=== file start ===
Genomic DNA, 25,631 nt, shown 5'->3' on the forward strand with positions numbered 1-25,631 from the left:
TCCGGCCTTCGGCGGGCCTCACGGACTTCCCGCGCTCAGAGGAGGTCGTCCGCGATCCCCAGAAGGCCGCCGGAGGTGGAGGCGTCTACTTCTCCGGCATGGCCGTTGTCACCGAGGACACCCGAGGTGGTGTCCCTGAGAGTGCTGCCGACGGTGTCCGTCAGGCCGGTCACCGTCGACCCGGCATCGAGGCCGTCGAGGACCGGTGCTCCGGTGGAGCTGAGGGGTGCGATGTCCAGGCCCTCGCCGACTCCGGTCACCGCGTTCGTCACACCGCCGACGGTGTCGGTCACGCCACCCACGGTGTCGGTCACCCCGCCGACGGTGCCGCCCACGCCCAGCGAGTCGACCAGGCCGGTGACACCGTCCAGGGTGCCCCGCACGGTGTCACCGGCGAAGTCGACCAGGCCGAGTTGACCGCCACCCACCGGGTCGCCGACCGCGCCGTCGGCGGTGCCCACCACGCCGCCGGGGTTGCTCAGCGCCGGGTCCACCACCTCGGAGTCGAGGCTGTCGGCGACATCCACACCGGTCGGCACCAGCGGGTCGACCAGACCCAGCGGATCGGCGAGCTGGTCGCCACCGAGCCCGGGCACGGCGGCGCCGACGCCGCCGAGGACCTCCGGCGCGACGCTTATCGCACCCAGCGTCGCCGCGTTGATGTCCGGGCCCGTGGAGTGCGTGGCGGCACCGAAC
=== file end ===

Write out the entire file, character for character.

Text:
Genomic DNA, 25,631 nt, shown 5'->3' on the forward strand with positions numbered 1-25,631 from the left:
TCCGGCCTTCGGCGGGCCTCACGGACTTCCCGCGCTCAGAGGAGGTCGTCCGCGATCCCCAGAAGGCCGCCGGAGGTGGAGGCGTCTACTTCTCCGGCATGGCCGTTGTCACCGAGGACACCCGAGGTGGTGTCCCTGAGAGTGCTGCCGACGGTGTCCGTCAGGCCGGTCACCGTCGACCCGGCATCGAGGCCGTCGAGGACCGGTGCTCCGGTGGAGCTGAGGGGTGCGATGTCCAGGCCCTCGCCGACTCCGGTCACCGCGTTCGTCACACCGCCGACGGTGTCGGTCACGCCACCCACGGTGTCGGTCACCCCGCCGACGGTGCCGCCCACGCCCAGCGAGTCGACCAGGCCGGTGACACCGTCCAGGGTGCCCCGCACGGTGTCACCGGCGAAGTCGACCAGGCCGAGTTGACCGCCACCCACCGGGTCGCCGACCGCGCCGTCGGCGGTGCCCACCACGCCGCCGGGGTTGCTCAGCGCCGGGTCCACCACCTCGGAGTCGAGGCTGTCGGCGACATCCACACCGGTCGGCACCAGCGGGTCGACCAGACCCAGCGGATCGGCGAGCTGGTCGCCACCGAGCCCGGGCACGGCGGCGCCGACGCCGCCGAGGACCTCCGGCGCGACGCTTATCGCACCCAGCGTCGCCGCGTTGATGTCCGGGCCCGTGGAGTGCGTGGCGGCACCGAAC